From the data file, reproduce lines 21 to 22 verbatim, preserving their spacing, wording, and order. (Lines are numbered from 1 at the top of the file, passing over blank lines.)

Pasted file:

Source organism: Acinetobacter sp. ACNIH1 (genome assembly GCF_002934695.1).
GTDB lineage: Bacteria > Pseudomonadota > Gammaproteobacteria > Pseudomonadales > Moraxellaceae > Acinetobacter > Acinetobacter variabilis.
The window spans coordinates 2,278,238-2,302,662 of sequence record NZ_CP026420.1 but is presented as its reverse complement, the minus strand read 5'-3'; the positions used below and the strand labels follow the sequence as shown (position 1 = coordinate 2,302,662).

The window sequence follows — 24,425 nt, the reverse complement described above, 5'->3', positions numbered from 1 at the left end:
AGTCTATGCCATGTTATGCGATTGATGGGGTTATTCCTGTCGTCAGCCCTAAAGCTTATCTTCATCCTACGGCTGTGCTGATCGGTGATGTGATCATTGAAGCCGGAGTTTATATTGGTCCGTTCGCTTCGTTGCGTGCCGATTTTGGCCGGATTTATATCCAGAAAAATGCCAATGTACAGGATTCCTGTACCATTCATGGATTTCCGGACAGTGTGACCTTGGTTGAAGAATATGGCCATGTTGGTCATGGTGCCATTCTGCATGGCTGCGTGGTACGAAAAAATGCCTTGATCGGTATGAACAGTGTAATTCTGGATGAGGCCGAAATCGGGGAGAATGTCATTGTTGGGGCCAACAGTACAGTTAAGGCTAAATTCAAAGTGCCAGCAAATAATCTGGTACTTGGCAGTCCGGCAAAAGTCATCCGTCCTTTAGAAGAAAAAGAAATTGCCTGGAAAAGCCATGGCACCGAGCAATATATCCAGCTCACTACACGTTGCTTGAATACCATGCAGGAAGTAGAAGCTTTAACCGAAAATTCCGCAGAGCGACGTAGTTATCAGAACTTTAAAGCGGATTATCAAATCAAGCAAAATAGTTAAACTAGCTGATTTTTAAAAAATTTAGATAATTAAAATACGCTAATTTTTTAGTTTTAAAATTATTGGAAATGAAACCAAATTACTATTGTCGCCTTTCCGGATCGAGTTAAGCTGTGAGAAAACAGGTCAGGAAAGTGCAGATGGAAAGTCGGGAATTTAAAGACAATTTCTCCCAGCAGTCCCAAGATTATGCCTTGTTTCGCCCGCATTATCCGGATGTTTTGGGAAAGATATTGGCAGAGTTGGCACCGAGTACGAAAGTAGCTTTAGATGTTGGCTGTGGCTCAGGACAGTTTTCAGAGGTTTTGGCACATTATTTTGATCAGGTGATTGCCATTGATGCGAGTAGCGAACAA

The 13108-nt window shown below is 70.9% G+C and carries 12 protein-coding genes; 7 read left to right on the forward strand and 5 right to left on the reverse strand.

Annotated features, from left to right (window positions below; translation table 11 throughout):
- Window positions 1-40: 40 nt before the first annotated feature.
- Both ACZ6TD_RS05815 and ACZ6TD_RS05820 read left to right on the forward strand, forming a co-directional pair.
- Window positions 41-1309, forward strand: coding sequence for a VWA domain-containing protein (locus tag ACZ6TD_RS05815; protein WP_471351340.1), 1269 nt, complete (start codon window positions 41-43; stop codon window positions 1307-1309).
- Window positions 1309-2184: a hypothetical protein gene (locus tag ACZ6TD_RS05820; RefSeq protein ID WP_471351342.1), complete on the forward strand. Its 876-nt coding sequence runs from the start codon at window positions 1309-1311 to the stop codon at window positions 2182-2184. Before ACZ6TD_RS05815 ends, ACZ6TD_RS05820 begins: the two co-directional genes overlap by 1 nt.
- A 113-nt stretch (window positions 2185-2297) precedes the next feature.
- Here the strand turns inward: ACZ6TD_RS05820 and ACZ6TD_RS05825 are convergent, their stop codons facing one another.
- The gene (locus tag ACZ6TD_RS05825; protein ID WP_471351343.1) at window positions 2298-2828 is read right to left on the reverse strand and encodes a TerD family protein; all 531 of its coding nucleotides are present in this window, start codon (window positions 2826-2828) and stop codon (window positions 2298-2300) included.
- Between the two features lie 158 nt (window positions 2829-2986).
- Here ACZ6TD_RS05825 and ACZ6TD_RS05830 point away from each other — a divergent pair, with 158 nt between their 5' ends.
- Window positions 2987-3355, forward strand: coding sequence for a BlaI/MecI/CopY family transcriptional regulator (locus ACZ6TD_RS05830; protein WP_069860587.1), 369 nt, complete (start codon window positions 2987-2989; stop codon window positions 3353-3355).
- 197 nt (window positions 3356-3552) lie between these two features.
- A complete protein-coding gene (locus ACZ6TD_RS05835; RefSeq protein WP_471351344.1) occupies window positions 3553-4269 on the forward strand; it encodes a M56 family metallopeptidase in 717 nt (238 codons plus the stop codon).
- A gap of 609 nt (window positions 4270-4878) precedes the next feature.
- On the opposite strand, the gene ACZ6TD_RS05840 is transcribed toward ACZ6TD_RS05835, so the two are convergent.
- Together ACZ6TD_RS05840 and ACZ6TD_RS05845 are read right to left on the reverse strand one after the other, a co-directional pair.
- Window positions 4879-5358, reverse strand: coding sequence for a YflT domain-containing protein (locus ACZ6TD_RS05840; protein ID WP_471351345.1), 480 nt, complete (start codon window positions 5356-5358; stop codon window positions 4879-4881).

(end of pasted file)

- On the opposite strand, the gene ACZ6TD_RS05840 is transcribed toward ACZ6TD_RS05835, so the two are convergent.
- Together ACZ6TD_RS05840 and ACZ6TD_RS05845 are read right to left on the reverse strand one after the other, a co-directional pair.